Georgia might ramp up election security upgrades after Capitol summit

Raffensperger and Lt. Gov. Jones discuss Dominion upgrades
Lt. Gov. Burt Jones talks with Sen. Majority Leader Steve Gooch, R-Dahlonega, as SB 140 is discussed in the Senate Chambers during Crossover day at the State Capitol on Monday, March 6, 2023, in Atlanta. SB 140 prohibits medical professionals from giving transgender children certain hormones or surgical treatment that assists them in aligning with their gender identity. Jason Getz / Jason.Getz@ajc.com)

Credit: Jason Getz / Jason.Getz@ajc.com

Credit: Jason Getz / Jason.Getz@ajc.com

Lt. Gov. Burt Jones talks with Sen. Majority Leader Steve Gooch, R-Dahlonega, as SB 140 is discussed in the Senate Chambers during Crossover day at the State Capitol on Monday, March 6, 2023, in Atlanta. SB 140 prohibits medical professionals from giving transgender children certain hormones or surgical treatment that assists them in aligning with their gender identity. Jason Getz / Jason.Getz@ajc.com)

Georgia election officials are considering a faster and more extensive rollout of upgrades to Dominion voting machines following a closed-door election security meeting at the Capitol with Lt. Gov. Burt Jones and Republican state Senate leaders.

Secretary of State Brad Raffensperger also announced a plan Thursday for election equipment testing and audits to help ensure the accuracy of voting equipment ahead of the 2024 presidential campaign.

The steps toward heightened election security come after a federal judge unsealed a report by a computer scientist last month who found “critical vulnerabilities” that could flip votes if hackers gained access to voting computers. Raffensperger has said security precautions already minimize the real-world risk of tampering.

Dominion’s voting system, which relies on touchscreens and printed-out ballots, has come under fire since the 2020 election, especially from Republican supporters of Donald Trump following his narrow loss in Georgia. Multiple investigations and recounts have checked the results.

Election software upgrades that could help mitigate vulnerabilities still wouldn’t be installed in counties that are preparing for local elections this fall, but Raffensperger signaled a willingness to move forward in other counties. Many counties won’t receive upgrades until after the 2024 election.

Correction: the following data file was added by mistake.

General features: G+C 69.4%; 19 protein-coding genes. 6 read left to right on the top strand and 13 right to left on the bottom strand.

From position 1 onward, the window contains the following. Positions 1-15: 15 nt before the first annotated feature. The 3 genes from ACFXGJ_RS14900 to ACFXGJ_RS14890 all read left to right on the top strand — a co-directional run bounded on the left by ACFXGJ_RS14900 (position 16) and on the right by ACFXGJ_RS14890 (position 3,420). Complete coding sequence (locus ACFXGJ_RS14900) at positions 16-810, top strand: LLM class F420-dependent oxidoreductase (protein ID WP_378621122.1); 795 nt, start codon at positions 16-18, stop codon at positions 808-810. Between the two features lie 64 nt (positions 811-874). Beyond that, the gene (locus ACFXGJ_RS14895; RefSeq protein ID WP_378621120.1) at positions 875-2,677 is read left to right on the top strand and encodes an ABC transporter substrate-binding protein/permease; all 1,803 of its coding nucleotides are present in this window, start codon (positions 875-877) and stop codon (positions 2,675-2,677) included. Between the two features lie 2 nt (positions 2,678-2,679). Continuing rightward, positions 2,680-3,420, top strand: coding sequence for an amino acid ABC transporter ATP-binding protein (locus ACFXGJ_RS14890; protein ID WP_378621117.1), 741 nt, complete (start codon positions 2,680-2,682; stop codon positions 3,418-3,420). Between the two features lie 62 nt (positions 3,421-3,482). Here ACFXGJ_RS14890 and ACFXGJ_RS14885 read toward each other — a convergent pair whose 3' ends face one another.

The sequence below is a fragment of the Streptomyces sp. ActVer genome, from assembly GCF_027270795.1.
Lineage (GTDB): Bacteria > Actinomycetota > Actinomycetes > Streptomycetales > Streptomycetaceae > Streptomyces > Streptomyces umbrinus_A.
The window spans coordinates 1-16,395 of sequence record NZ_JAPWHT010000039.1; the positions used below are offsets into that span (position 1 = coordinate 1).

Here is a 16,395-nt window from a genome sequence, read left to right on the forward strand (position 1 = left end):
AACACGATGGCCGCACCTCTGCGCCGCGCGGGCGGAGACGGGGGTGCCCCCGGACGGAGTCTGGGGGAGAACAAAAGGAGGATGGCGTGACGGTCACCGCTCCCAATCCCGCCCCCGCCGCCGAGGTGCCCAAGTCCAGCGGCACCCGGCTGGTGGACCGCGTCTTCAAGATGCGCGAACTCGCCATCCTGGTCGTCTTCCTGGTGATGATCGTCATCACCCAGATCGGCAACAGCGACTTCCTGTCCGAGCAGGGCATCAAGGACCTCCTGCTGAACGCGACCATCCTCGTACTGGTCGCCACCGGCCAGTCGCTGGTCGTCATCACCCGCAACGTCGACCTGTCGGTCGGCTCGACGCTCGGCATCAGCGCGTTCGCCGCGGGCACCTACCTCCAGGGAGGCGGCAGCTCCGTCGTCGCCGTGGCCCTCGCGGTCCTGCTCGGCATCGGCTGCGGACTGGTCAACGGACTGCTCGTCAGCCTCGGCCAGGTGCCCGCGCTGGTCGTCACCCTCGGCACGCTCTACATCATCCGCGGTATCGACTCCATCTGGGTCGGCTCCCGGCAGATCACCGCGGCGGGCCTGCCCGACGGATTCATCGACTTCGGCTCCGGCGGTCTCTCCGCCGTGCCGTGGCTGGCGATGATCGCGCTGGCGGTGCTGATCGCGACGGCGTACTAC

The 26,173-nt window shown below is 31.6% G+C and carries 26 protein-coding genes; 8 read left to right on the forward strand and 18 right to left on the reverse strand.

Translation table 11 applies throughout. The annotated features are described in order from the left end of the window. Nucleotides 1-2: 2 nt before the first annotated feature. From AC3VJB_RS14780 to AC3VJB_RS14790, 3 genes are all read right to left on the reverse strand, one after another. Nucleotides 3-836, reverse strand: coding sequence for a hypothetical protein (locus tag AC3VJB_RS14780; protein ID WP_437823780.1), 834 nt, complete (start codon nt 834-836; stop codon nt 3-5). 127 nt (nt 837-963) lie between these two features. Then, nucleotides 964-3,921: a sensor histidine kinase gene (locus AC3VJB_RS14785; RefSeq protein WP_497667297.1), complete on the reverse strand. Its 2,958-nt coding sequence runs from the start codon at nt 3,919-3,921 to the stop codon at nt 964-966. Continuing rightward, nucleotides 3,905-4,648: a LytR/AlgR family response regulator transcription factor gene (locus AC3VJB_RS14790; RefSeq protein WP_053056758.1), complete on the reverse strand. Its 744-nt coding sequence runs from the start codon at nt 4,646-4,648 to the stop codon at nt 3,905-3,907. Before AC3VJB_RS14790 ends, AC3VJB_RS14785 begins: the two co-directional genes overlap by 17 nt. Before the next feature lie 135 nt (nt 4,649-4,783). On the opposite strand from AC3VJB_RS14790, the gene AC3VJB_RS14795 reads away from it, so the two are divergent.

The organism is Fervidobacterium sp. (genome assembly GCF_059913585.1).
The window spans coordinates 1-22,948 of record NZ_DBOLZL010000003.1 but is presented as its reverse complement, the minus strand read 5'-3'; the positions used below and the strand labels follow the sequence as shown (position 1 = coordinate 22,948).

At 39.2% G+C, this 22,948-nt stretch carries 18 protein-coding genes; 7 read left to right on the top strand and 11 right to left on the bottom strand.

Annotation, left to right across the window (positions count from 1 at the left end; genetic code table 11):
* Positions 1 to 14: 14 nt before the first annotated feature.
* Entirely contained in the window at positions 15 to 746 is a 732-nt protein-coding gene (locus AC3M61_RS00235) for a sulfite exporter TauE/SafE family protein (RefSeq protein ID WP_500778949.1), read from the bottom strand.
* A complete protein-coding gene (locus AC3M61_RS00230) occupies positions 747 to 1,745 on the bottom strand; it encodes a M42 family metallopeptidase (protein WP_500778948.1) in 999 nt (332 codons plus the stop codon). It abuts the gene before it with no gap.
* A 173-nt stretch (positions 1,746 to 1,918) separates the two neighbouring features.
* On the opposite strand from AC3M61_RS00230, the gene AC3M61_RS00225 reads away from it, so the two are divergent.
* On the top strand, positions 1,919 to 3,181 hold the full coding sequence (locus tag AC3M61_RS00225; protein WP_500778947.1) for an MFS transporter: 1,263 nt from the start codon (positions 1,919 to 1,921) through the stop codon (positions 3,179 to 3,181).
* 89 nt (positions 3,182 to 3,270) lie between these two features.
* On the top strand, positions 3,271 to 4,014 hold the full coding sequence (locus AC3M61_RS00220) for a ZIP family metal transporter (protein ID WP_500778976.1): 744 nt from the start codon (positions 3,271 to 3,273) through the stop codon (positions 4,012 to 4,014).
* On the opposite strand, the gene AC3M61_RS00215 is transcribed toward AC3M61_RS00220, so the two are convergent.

Jones said he wants Raffensperger to take stronger steps to protect Georgia voters.

“Like many Georgians, I’m frustrated that we’re still having issues with the software used to run Georgia’s elections,” Jones said Friday. “The secretary of state’s office has been aware of these issues since last fall and failed to bring it to the legislature’s attention. Georgia is going to elect a President — along with many other key officials — in 2024 and we must get it right.”

Raffensperger said his focus on pre-election testing of each piece of voting equipment, further testing during the election and post-election audits will ensure election integrity.

“These layers of prevention and detection mitigate against every potential vulnerability to free, fair, high turnout and secure elections,” Raffensperger’s office said in a statement Thursday. “People who have long been critics of Georgia’s election system who are now making irresponsible calls to install new software ... would probably also criticize Secretary Raffensperger for installing software without thorough testing.”

Credit: Katelyn Myrick/AJC

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Credit: Katelyn Myrick/AJC

Senate Majority Leader Steve Gooch, a Republican from Dahlonega who attended the meeting with Raffensperger, said it was “very productive.”

“We want to make sure there’s a plan in place to keep the machines up to date, just like you and I keep our computers and software up to date,” Gooch said. “We want to make sure next year’s election goes smoothly, fairly and encourages voter participation throughout the state.”

The senators also requested a conversation with a representative for Dominion Voting Systems to discuss ongoing improvements to Georgia’s election equipment purchased for $107 million in 2019.

“It was a positive and collaborative meeting, and hopefully we’ll be able to continue positive conversations related to cybersecurity,” said state Sen. Jason Anavitarte, a Republican from Dallas who attended the Thursday meeting with Raffensperger.

State election officials have said new voting software should be thoroughly tested before a large rollout that would change the inner workings of a system that weathered the 2020 and 2022 elections. They’re also trying to find ways to make the upgrade compatible with the state’s voter check-in tablets called PollPads.

“The possibility of expanding the pilot program to include some additional counties this fall has been under consideration by this office for some time, and we were encouraged by the senators’ positive reaction and support for the idea,” said Mike Hassinger, a spokesman for Raffensperger.

While state senators said the meeting was productive, Deputy Secretary of State Jordan Fuchs issued a reminder that Jones was among the legislators who invited Rudy Giuliani, Trump’s disgraced lawyer, to state Capitol hearings in 2020.

“These are the people who gave Rudy Giuliani multiple hearings to make claims so bizarrely inaccurate that he won’t even defend them in court,” said Fuchs. “They refuse to comment on that as they attack the guy who told you the truth and was proven right by time and endless investigations.”

Gooch acknowledged that it’s likely “impossible” to upgrade all of Georgia’s voting machines with so many elections scheduled — from city council races this fall to the presidential primary March 12 — he said senators want to ensure Raffensperger is doing everything he can to ensure a safe 2024 election year.

Staff writer Greg Bluestein contributed to this article.